Actor Ian Holm, starred in ‘Chariots of Fire,’ ‘Lord of the Rings,’ dies

Holm died peacefully Friday morning in a hospital, surrounded by his family and carer, his agent said in a statement. His illness was Parkinson’s-related.

SHARE Actor Ian Holm, starred in ‘Chariots of Fire,’ ‘Lord of the Rings,’ dies
Ian Holm appears at the premiere of “The Hobbit: An Unexpected Journey” in London in 2012.

Ian Holm appears at the premiere of “The Hobbit: An Unexpected Journey” in London in 2012.

Jon Furniss/Invision/AP

LONDON — Ian Holm, a versatile British actor whose long career included roles in “Chariots of Fire” and “The Lord of the Rings” has died. He was 88.

Holm died peacefully Friday morning in a hospital, surrounded by his family and carer, his agent Alex Irwin said in a statement. His illness was Parkinson’s-related.

“His sparkling wit always accompanied a mischievous twinkle in his eye,” Irwin said. “Charming, kind and ferociously talented, we will miss him hugely.’’

Holm appeared in scores of movies big and small, from costume dramas to fantasy epics. A generation of moviegoers knows him as Bilbo Baggins in “The Lord of the Rings” and “The Hobbit” trilogies.

He won a British Academy Film Award and gained a supporting-actor Oscar nomination for portraying pioneering athletics coach Sam Mussabini in the hit 1982 film “Chariots of Fire.”

His other movie roles included Father Cornelius in “The Fifth Element,” android Ash in “Alien,’’ a smooth-talking lawyer in “The Sweet Hereafter,’’ Napoleon Bonaparte in “Time Bandits,’’ writer Lewis Carroll in ”Dreamchild” and a royal physician in “The Madness of King George.’’

He was also a charismatic theater actor who won a Tony Award for best featured actor as Lenny in Harold Pinter’s play “The Homecoming” in 1967.

He was a longtime member of the Royal Shakespeare Company, though a bout of debilitating stage fright that struck during a production of “The Iceman Cometh” in 1976 kept him off the stage for many years.

“I think it happens quite often to actors,” Holm told the Associated Press in 1998. “They lose their nerve. They may think it’s a crazy way to make a living, or whatever. I was fortunately gainfully employed in the other media. I could have frozen in front of a camera, and I would have had to become a chimney sweep or something.”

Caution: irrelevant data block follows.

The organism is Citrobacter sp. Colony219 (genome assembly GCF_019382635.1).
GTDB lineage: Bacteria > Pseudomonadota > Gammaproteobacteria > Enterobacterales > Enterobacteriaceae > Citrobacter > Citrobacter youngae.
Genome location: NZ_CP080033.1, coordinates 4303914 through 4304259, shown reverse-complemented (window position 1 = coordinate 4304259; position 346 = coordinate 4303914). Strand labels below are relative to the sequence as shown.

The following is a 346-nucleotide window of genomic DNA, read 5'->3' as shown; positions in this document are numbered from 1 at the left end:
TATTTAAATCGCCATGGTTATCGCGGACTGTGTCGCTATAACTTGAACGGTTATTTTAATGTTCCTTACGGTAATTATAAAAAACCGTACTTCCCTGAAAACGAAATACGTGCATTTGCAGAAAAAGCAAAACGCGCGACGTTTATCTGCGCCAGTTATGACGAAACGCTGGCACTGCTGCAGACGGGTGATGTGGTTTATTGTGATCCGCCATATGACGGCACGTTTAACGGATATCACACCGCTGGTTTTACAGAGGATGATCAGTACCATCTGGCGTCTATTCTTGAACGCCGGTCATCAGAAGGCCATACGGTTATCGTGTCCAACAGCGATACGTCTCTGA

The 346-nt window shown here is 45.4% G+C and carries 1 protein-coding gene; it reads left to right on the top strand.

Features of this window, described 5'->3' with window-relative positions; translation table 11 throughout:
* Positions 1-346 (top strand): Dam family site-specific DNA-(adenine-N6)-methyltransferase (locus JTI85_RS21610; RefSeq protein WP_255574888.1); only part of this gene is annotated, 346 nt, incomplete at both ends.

He returned to live performance and won a 1998 Laurence Olivier Award for best actor for his performance in the title role of “King Lear” at the National Theatre.

Holm was knighted in 1998 for his services to drama.

Mia Farrow said he was “among the giants of the theater.”

“We met while working at the RSC where, mid-performance of ‘Iceman Cometh,’ terror seized him and he left the stage — for 14 years,” she tweeted. “He worked in films and TV — unfailingly brilliant.”

Royal Shakespeare Company artistic director Gregory Doran called Holm “one of the RSC greats”

“Ian was entirely original. Entirely a one-off,” Doran said. “He had a simmering cool, a compressed volcanic sense of ferocity, of danger, a pressure cooker actor, a rare and magnificent talent. There’s a great spirit gone.”

Holm was married four times and had five children.

The Latest
If Gov. J.B. Pritzker does cut a deal and convinces the Belvidere Assembly Plant to stay and even expand, he’ll have overcome some gargantuan hurdles.
While it’s fun to see Rita Moreno, Lily Tomlin, Jane Fonda and Sally Field living it up, Super Bowl comedy has a shortage of laughs and an excess of Tom.
Natasha Barnes’ path to a college scholarship and a starring role on one of the state’s top girls basketball teams has had a few twists and turns.
The superstar announced the dates for her summer world tour, which includes a stop at Soldier Field.
There’s plenty of blame to go around on why this Bulls team seems to be underachieving, but the coaching staff has to get some fault, especially when it comes to executing the details.